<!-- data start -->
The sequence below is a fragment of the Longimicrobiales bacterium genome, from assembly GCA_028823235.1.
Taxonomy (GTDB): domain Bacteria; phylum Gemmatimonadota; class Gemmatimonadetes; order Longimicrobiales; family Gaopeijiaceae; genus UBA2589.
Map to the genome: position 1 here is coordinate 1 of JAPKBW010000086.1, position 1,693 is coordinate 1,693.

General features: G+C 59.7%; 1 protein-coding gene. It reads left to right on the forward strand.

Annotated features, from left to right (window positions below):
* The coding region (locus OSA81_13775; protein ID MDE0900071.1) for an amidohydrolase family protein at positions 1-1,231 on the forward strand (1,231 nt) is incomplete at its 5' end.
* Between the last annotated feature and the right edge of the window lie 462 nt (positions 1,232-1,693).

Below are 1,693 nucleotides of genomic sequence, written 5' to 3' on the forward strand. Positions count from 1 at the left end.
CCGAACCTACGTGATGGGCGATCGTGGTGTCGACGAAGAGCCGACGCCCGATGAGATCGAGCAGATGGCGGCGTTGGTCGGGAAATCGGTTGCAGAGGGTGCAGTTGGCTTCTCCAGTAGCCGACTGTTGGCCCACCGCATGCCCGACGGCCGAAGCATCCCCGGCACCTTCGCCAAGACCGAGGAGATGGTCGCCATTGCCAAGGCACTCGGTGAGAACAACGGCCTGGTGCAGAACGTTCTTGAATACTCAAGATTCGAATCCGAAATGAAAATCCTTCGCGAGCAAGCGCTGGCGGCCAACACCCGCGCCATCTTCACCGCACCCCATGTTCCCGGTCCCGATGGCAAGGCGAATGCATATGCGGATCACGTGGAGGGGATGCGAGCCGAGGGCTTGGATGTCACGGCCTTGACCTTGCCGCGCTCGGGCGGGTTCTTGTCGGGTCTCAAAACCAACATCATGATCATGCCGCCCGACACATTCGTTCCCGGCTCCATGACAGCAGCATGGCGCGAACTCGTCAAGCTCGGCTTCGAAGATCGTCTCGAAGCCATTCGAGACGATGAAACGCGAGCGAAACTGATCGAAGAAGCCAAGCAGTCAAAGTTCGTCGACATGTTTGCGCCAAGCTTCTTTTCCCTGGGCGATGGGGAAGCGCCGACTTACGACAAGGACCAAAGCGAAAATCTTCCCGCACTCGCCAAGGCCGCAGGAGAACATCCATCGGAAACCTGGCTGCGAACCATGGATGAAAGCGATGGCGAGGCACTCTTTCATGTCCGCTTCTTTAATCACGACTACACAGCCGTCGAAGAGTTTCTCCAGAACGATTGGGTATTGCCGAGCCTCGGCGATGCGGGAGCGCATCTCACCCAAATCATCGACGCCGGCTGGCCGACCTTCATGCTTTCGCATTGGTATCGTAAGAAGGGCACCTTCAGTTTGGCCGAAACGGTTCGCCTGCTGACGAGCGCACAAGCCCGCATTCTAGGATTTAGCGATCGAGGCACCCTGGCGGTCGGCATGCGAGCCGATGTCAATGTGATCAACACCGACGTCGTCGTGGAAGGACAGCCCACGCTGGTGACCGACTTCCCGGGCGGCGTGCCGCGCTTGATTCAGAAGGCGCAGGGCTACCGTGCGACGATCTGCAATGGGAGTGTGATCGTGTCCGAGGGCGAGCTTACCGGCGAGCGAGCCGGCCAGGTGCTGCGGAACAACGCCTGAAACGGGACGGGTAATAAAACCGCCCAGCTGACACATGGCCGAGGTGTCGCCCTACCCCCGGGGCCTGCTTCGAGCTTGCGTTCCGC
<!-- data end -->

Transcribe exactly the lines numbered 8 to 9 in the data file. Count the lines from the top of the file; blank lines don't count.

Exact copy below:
Below are 1,693 nucleotides of genomic sequence, written 5' to 3' on the forward strand. Positions count from 1 at the left end.
CCGAACCTACGTGATGGGCGATCGTGGTGTCGACGAAGAGCCGACGCCCGATGAGATCGAGCAGATGGCGGCGTTGGTCGGGAAATCGGTTGCAGAGGGTGCAGTTGGCTTCTCCAGTAGCCGACTGTTGGCCCACCGCATGCCCGACGGCCGAAGCATCCCCGGCACCTTCGCCAAGACCGAGGAGATGGTCGCCATTGCCAAGGCACTCGGTGAGAACAACGGCCTGGTGCAGAACGTTCTTGAATACTCAAGATTCGAATCCGAAATGAAAATCCTTCGCGAGCAAGCGCTGGCGGCCAACACCCGCGCCATCTTCACCGCACCCCATGTTCCCGGTCCCGATGGCAAGGCGAATGCATATGCGGATCACGTGGAGGGGATGCGAGCCGAGGGCTTGGATGTCACGGCCTTGACCTTGCCGCGCTCGGGCGGGTTCTTGTCGGGTCTCAAAACCAACATCATGATCATGCCGCCCGACACATTCGTTCCCGGCTCCATGACAGCAGCATGGCGCGAACTCGTCAAGCTCGGCTTCGAAGATCGTCTCGAAGCCATTCGAGACGATGAAACGCGAGCGAAACTGATCGAAGAAGCCAAGCAGTCAAAGTTCGTCGACATGTTTGCGCCAAGCTTCTTTTCCCTGGGCGATGGGGAAGCGCCGACTTACGACAAGGACCAAAGCGAAAATCTTCCCGCACTCGCCAAGGCCGCAGGAGAACATCCATCGGAAACCTGGCTGCGAACCATGGATGAAAGCGATGGCGAGGCACTCTTTCATGTCCGCTTCTTTAATCACGACTACACAGCCGTCGAAGAGTTTCTCCAGAACGATTGGGTATTGCCGAGCCTCGGCGATGCGGGAGCGCATCTCACCCAAATCATCGACGCCGGCTGGCCGACCTTCATGCTTTCGCATTGGTATCGTAAGAAGGGCACCTTCAGTTTGGCCGAAACGGTTCGCCTGCTGACGAGCGCACAAGCCCGCATTCTAGGATTTAGCGATCGAGGCACCCTGGCGGTCGGCATGCGAGCCGATGTCAATGTGATCAACACCGACGTCGTCGTGGAAGGACAGCCCACGCTGGTGACCGACTTCCCGGGCGGCGTGCCGCGCTTGATTCAGAAGGCGCAGGGCTACCGTGCGACGATCTGCAATGGGAGTGTGATCGTGTCCGAGGGCGAGCTTACCGGCGAGCGAGCCGGCCAGGTGCTGCGGAACAACGCCTGAAACGGGACGGGTAATAAAACCGCCCAGCTGACACATGGCCGAGGTGTCGCCCTACCCCCGGGGCCTGCTTCGAGCTTGCGTTCCGC